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  • Author or Editor: Francis J. Marousky x
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Abstract

Loss of turgor, or moisture depletion, in cut flowers contributes to deterioration. Chemically fortified flower preservatives have been shown to maintain turgor and prolong cut flower life. However, the mechanism by which floral preservatives reduce moisture stress and prevent deterioration is elusive. If physiological responses could be related to preservative components we might be able to explain deterioration and to isolate its causal factors.

Open Access

Abstract

A review of our work on water relations summarized findings that showed the complexity of cut-flower deterioration (19). In tests with the preservative combination 8-hydroxyquinoline citrate plus sucrose (8 HQC + S), and its individual components some of the factors responsible for deterioration were separated and explained. Most of that review concerned bud-cut roses but, in general, was applicable to chrysanthemums and other cut flowers. Reports of our work on bud-cut chrysanthemums, started in 1967 (19), supply additional background material (13, 15, 16, 20). Information has also been contributed in other studies (4,10).

Open Access

Abstract

Freshly harvested roses, Rosa hybrida ‘Better Times’, held in acid (pH 3) solutions had longer life than flowers held in less acid (pH 5-7) solutions. Increased flower longevity was due to inhibition of vascular blockage and increased water absorption in acid solutions. Increase in water absorption produced an increase in fresh weight. Sucrose supressed water absorption. Although sucrose-treated roses absorbed less solution, they gained more weight than roses held in water. Increase in fresh weight was apparently caused by stomatal closure and increased moisture retention induced by sucrose. Eight-hydroxyquinoline citrate reduced the incidence of vascular blockage and increased water absorption and flower longevity. Eight-hydroxyquinoline citrate was more effective in reducing vascular blockage in a solution at pH 4 than at pH 6. The role of 8-hydroxyquinoline citrate in inhibiting vascular blockage cannot be wholly ascribed to pH effects.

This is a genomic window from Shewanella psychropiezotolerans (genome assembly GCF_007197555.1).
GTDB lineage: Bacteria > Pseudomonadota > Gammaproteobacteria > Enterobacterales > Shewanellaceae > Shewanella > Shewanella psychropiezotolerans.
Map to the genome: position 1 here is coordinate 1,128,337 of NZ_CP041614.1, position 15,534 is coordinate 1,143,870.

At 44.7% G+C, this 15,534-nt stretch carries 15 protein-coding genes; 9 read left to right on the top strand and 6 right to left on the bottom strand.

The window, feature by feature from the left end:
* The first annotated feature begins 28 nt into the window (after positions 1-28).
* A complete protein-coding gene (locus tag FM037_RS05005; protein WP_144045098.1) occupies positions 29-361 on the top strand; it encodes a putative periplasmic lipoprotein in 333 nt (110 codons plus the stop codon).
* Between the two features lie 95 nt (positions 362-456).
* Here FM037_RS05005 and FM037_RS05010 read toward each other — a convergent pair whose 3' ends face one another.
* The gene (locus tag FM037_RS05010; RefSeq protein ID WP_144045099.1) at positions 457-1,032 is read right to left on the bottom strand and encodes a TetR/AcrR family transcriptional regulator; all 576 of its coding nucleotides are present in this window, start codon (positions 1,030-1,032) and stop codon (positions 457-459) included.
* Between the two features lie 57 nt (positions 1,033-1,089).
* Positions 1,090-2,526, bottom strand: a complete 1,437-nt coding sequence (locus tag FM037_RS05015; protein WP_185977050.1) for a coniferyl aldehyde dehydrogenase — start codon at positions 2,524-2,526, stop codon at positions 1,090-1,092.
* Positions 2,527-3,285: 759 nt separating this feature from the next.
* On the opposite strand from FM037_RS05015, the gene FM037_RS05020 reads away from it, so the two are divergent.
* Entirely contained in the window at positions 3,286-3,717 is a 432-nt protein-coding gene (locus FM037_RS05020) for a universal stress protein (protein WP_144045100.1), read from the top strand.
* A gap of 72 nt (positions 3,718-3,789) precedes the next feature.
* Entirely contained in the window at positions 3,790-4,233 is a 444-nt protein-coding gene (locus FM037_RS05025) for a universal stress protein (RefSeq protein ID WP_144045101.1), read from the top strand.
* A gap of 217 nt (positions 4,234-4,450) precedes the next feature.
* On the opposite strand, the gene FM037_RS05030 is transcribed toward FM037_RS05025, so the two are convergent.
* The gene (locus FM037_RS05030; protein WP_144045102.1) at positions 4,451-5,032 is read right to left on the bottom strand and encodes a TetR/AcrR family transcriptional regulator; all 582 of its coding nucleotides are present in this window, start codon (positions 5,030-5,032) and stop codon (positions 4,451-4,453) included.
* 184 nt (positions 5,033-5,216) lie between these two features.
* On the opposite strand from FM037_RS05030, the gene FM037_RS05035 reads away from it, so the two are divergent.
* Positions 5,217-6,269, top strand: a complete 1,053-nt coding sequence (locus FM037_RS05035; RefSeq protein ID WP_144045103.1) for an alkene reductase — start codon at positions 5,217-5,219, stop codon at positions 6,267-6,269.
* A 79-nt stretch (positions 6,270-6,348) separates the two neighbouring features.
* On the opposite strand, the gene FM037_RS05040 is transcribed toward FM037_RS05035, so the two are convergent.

Open Access

Abstract

The efficacy of 8-hydroxy-quinoline citrate in prolonging the life of cut roses was due to decreased vascular blockage in stems, increased water absorption, and stomatal closure. Sucrose increased the respiratory rate of rose petals but 8-hydroxy-quinoline citrate did not influence respiration. Sucrose also prolonged life of cut roses by reducing stomatal opening but water absorption was reduced. A solution of 200 ppm 8-hy-droxyquinoline citrate and 3% sucrose improved longevity of cut roses by reducing moisture stress through increased water absorption and retention. Roses held in this solution lasted twice as long as roses held in water.

Open Access

Abstract